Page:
The expression, “Don’t blink or you?ll miss it,” has taken on a new meaning. Researchers have found that parts of the brain actually shut down every time we blink. The average person blinks about 15 times per minute. So even though the mini-blackouts are instantaneous, they add up to about nine days per year when our brain is shut down?or one or two years in an average life span.

In the 1980s, scientists devised a clever way to monitor the brain’s activity before, during and after blinking. They devised a way in which the amount of light received by the eye was constant, regardless of blinking, by placing a light-emitting optical fiber in the mouths of volunteers wearing light-blocking goggles. The light was bright enough to reach the retina by passing through the roof of the mouth. The researchers then performed magnetic resonance imaging, or MRI, on the volunteers, to see how the brain would react when light was uninterrupted during blinking. They discovered that brain activity is “turned off” when we blink.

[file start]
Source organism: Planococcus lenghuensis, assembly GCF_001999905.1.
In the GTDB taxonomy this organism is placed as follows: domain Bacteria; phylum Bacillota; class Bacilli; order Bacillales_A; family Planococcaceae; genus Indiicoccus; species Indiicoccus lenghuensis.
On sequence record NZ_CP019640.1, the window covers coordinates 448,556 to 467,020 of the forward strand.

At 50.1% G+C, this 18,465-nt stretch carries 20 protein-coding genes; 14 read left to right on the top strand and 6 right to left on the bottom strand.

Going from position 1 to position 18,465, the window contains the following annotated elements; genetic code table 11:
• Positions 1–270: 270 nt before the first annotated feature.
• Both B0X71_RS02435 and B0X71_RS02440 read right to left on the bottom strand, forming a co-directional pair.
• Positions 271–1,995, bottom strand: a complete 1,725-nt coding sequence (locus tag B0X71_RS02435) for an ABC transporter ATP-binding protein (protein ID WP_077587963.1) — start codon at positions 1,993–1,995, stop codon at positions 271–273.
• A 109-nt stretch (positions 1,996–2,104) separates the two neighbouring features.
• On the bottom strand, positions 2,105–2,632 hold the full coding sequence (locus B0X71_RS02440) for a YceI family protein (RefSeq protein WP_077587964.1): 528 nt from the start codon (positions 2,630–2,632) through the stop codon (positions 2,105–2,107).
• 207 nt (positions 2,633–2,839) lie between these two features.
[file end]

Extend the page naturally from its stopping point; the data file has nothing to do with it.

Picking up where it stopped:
Scientists think the brain’s ability to shut down during blinking that protects us from the constant distraction and discontinuity that otherwise would result from frequent mini-blackouts.

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